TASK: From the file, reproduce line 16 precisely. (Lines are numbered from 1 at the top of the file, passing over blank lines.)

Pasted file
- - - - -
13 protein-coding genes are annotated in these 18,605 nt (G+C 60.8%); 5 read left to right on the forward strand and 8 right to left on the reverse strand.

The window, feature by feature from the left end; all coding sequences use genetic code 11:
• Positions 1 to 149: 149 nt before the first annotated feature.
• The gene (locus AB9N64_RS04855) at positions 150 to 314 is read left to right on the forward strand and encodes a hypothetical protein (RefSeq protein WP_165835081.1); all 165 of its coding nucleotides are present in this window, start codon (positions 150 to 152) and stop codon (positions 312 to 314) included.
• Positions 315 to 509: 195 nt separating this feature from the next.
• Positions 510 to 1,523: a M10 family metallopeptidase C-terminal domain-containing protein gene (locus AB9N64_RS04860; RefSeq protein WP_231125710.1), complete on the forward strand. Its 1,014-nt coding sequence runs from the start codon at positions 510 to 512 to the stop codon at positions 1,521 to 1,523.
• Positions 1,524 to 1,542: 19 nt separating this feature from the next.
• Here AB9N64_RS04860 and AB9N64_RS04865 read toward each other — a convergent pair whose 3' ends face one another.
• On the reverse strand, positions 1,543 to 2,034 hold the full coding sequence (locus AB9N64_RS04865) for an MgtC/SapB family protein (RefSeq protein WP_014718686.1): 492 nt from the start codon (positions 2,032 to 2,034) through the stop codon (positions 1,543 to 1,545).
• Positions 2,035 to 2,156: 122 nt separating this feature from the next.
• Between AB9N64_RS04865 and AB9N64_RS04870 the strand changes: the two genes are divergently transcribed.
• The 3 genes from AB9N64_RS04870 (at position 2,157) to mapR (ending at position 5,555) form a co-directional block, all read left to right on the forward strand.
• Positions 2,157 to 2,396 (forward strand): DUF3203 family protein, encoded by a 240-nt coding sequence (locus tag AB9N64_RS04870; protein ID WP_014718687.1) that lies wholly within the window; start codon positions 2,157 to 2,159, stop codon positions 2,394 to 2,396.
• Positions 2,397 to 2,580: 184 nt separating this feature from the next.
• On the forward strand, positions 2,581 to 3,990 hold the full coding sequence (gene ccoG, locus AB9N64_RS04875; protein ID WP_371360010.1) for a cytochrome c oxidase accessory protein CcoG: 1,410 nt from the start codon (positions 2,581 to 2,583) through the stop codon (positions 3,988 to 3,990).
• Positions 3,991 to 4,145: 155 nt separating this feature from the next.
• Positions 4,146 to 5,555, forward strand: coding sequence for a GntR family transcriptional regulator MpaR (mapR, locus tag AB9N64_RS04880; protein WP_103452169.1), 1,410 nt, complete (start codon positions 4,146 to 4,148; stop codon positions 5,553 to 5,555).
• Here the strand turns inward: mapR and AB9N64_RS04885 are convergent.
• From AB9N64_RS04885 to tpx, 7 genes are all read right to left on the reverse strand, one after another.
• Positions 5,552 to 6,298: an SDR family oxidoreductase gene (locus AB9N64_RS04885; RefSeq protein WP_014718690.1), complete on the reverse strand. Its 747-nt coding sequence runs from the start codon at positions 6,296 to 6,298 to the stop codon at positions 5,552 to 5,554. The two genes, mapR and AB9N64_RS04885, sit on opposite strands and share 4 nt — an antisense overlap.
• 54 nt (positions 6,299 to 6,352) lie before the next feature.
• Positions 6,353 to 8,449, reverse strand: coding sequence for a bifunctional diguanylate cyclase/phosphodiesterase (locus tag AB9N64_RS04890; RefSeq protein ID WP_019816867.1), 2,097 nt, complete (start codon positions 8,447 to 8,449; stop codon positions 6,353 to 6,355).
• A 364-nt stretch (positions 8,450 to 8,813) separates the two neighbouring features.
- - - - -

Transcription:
• Positions 3,991 to 4,145: 155 nt separating this feature from the next.